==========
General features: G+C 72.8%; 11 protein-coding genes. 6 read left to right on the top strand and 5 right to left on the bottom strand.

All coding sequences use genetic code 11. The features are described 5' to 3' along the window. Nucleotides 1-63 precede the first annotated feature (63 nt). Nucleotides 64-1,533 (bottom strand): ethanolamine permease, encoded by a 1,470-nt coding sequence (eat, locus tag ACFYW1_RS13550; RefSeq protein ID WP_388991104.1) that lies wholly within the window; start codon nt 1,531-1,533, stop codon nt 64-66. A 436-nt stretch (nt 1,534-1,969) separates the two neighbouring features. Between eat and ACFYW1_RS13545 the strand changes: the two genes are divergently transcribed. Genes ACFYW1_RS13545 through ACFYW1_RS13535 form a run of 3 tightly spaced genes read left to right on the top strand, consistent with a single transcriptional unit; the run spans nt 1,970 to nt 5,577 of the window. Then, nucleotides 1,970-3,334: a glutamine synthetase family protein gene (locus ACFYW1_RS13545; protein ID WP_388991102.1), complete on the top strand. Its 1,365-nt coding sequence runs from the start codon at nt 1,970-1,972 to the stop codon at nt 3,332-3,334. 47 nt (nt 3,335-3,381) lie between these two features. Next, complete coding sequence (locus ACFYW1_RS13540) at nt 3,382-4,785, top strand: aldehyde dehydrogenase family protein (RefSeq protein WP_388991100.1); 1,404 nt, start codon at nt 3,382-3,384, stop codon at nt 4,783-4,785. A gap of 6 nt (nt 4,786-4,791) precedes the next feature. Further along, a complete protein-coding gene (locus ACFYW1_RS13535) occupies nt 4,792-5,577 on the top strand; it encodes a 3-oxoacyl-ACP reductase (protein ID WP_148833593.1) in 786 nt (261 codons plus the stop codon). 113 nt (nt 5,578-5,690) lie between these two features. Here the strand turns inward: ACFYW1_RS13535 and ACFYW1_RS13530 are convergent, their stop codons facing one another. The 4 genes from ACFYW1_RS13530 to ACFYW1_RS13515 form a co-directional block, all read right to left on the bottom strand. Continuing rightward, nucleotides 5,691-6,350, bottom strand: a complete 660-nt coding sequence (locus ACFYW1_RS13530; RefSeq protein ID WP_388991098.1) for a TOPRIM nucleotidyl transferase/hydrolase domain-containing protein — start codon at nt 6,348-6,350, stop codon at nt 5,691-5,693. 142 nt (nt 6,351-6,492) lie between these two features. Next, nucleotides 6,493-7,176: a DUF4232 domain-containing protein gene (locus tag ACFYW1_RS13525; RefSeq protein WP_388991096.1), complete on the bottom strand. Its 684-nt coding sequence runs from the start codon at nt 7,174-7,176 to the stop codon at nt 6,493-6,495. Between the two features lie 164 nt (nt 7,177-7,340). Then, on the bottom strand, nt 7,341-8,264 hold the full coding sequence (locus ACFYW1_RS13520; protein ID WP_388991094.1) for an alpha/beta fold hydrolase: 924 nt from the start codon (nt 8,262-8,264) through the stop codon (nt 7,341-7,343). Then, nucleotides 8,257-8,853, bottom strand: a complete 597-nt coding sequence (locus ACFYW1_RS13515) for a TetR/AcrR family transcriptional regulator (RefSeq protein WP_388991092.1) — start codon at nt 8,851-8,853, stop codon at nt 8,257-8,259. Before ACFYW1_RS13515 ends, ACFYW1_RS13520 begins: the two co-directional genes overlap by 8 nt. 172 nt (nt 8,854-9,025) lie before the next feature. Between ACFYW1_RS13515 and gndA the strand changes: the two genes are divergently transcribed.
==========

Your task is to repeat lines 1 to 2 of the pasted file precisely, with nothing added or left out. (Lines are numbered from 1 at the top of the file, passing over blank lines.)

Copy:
General features: G+C 72.8%; 11 protein-coding genes. 6 read left to right on the top strand and 5 right to left on the bottom strand.

All coding sequences use genetic code 11. The features are described 5' to 3' along the window. Nucleotides 1-63 precede the first annotated feature (63 nt). Nucleotides 64-1,533 (bottom strand): ethanolamine permease, encoded by a 1,470-nt coding sequence (eat, locus tag ACFYW1_RS13550; RefSeq protein ID WP_388991104.1) that lies wholly within the window; start codon nt 1,531-1,533, stop codon nt 64-66. A 436-nt stretch (nt 1,534-1,969) separates the two neighbouring features. Between eat and ACFYW1_RS13545 the strand changes: the two genes are divergently transcribed. Genes ACFYW1_RS13545 through ACFYW1_RS13535 form a run of 3 tightly spaced genes read left to right on the top strand, consistent with a single transcriptional unit; the run spans nt 1,970 to nt 5,577 of the window. Then, nucleotides 1,970-3,334: a glutamine synthetase family protein gene (locus ACFYW1_RS13545; protein ID WP_388991102.1), complete on the top strand. Its 1,365-nt coding sequence runs from the start codon at nt 1,970-1,972 to the stop codon at nt 3,332-3,334. 47 nt (nt 3,335-3,381) lie between these two features. Next, complete coding sequence (locus ACFYW1_RS13540) at nt 3,382-4,785, top strand: aldehyde dehydrogenase family protein (RefSeq protein WP_388991100.1); 1,404 nt, start codon at nt 3,382-3,384, stop codon at nt 4,783-4,785. A gap of 6 nt (nt 4,786-4,791) precedes the next feature. Further along, a complete protein-coding gene (locus ACFYW1_RS13535) occupies nt 4,792-5,577 on the top strand; it encodes a 3-oxoacyl-ACP reductase (protein ID WP_148833593.1) in 786 nt (261 codons plus the stop codon). 113 nt (nt 5,578-5,690) lie between these two features. Here the strand turns inward: ACFYW1_RS13535 and ACFYW1_RS13530 are convergent, their stop codons facing one another. The 4 genes from ACFYW1_RS13530 to ACFYW1_RS13515 form a co-directional block, all read right to left on the bottom strand. Continuing rightward, nucleotides 5,691-6,350, bottom strand: a complete 660-nt coding sequence (locus ACFYW1_RS13530; RefSeq protein ID WP_388991098.1) for a TOPRIM nucleotidyl transferase/hydrolase domain-containing protein — start codon at nt 6,348-6,350, stop codon at nt 5,691-5,693. 142 nt (nt 6,351-6,492) lie between these two features. Next, nucleotides 6,493-7,176: a DUF4232 domain-containing protein gene (locus tag ACFYW1_RS13525; RefSeq protein WP_388991096.1), complete on the bottom strand. Its 684-nt coding sequence runs from the start codon at nt 7,174-7,176 to the stop codon at nt 6,493-6,495. Between the two features lie 164 nt (nt 7,177-7,340). Then, on the bottom strand, nt 7,341-8,264 hold the full coding sequence (locus ACFYW1_RS13520; protein ID WP_388991094.1) for an alpha/beta fold hydrolase: 924 nt from the start codon (nt 8,262-8,264) through the stop codon (nt 7,341-7,343). Then, nucleotides 8,257-8,853, bottom strand: a complete 597-nt coding sequence (locus ACFYW1_RS13515) for a TetR/AcrR family transcriptional regulator (RefSeq protein WP_388991092.1) — start codon at nt 8,851-8,853, stop codon at nt 8,257-8,259. Before ACFYW1_RS13515 ends, ACFYW1_RS13520 begins: the two co-directional genes overlap by 8 nt. 172 nt (nt 8,854-9,025) lie before the next feature. Between ACFYW1_RS13515 and gndA the strand changes: the two genes are divergently transcribed.